In a recent interview with “Bloomberg News,” Paul Karpowicz, who runs 12 television stations for Meredith Corp., had a definitive answer when asked if his company’s stations will be sold in the upcoming FCC’s incentive auctions.
“No. The answer would be, ‘No,’’’ said Karpowicz, president of the local media group of Meredith, based in Des Moines, Iowa. ‘‘I haven’t talked to anyone who is personally excited about jumping into an auction.’’
The problem with asking Karpowicz, much less other media and engineering executives such a question, is they won’t make the final decision to sell or not. In fact, most such executives may not offer objective answers since their own jobs are on the line in such a decision.
The Obama administration has set a 10-year schedule to provide additional broadband capability to mobile Internet providers and to avoid what FCC chairman Julius Genachowski has termed ‘‘a looming spectrum crisis.’’ Congress has now approved FCC-suggested broadcast auctions that would have television stations electively give up part of their spectrum for sharing in the auction proceeds.
The strategy in part depends on TV station owners selling some or all of their airwaves—the largest swath of spectrum identified by the FCC as a candidate for reassignment. Station owners can also chose not to take part.
On March 21, Genachowski appointed a task force to devise rules for the auctions. No date has yet been set.
‘‘We don’t know how many broadcasters will be interested in relinquishing their spectrum,’’ Republican FCC member Robert McDowell told Bloomberg News. ‘‘We won’t know until we ask.’’
Blair Levin, the former FCC official who’s now a fellow at the Washington-based policy group Aspen Institute, told Bloomberg the auctions of TV stations may reap 60-to-80 megahertz of airwaves, compared with 120 anticipated in the National Broadband Plan that he helped author at the FCC.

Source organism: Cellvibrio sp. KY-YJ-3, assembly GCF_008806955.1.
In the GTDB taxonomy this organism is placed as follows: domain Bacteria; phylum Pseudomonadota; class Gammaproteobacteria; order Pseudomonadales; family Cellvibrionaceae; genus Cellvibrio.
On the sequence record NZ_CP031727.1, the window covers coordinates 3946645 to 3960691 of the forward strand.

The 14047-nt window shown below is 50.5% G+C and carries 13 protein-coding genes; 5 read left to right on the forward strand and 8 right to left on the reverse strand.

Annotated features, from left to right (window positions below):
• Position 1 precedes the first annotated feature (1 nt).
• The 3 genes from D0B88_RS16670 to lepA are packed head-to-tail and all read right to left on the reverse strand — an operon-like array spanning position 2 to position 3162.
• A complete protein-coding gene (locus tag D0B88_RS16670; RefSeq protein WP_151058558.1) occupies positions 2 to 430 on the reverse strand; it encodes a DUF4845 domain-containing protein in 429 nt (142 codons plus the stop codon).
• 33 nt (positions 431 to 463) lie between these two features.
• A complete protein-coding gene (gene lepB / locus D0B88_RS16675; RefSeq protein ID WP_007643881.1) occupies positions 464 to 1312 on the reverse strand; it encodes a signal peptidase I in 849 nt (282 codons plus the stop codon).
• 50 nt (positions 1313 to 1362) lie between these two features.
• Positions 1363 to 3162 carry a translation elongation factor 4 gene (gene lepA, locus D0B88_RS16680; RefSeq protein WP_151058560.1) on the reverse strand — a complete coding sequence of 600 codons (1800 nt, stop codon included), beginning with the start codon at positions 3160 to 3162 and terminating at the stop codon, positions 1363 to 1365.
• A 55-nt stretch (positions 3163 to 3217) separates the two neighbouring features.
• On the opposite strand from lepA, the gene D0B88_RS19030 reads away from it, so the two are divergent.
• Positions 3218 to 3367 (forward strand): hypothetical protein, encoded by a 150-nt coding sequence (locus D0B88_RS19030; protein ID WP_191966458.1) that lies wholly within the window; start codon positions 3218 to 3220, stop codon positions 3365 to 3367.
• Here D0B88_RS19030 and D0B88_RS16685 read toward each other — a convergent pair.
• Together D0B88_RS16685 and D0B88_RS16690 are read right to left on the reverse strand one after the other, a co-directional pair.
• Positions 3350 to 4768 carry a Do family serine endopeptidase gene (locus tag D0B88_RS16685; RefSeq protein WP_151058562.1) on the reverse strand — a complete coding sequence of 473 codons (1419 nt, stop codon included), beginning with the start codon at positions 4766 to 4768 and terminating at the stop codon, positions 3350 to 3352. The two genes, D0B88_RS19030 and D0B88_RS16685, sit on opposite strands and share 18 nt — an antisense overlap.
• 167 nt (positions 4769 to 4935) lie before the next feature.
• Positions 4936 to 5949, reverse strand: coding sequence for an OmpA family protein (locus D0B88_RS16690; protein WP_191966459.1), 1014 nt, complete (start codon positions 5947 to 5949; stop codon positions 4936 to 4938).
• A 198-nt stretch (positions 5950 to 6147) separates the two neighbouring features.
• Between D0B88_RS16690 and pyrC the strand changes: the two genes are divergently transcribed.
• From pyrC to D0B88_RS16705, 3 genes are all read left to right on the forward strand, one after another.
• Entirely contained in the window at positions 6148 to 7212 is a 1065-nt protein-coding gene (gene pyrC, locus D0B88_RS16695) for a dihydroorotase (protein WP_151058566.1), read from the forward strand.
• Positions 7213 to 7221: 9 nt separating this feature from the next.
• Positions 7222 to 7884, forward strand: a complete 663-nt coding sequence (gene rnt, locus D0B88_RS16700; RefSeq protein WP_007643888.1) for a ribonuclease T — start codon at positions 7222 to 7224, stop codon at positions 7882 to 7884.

Broadcast executives are still speculating about alternative ways they can participate in broadband, although to this point it has all been just talk. None have come up with any concrete deals or partners that actually make them a distributor of broadband signals.
Karpowicz, who is also joint chairman of the NAB's TV and Radio board of directors, asks “why would I give up spectrum and forgo this potential opportunity (delivering broadband) for a one-time payoff when you don’t know what that payoff will be?”
At the end of the day, it will be up to broadcast station owners’ whether they sell or not. John Hane, a communications attorney with the Washington-based Pillsbury Law Firm, predicted that some broadcasters might be willing to sell, particularly those that own TV stations in smaller cities that aren’t national network affiliates and don’t attract large audiences.
“These stations are scraping by,” Hane said. “There are just not a lot of things to do if you’re not the lead dog.”
Other owners may see the changing times, and emerging technologies such as the Internet, as signals it is time to sell. No matter the talk of media executives or trade groups, the decision will come down to a very few people making a very personal decision. No one else knows yet, including many of the owners themselves.
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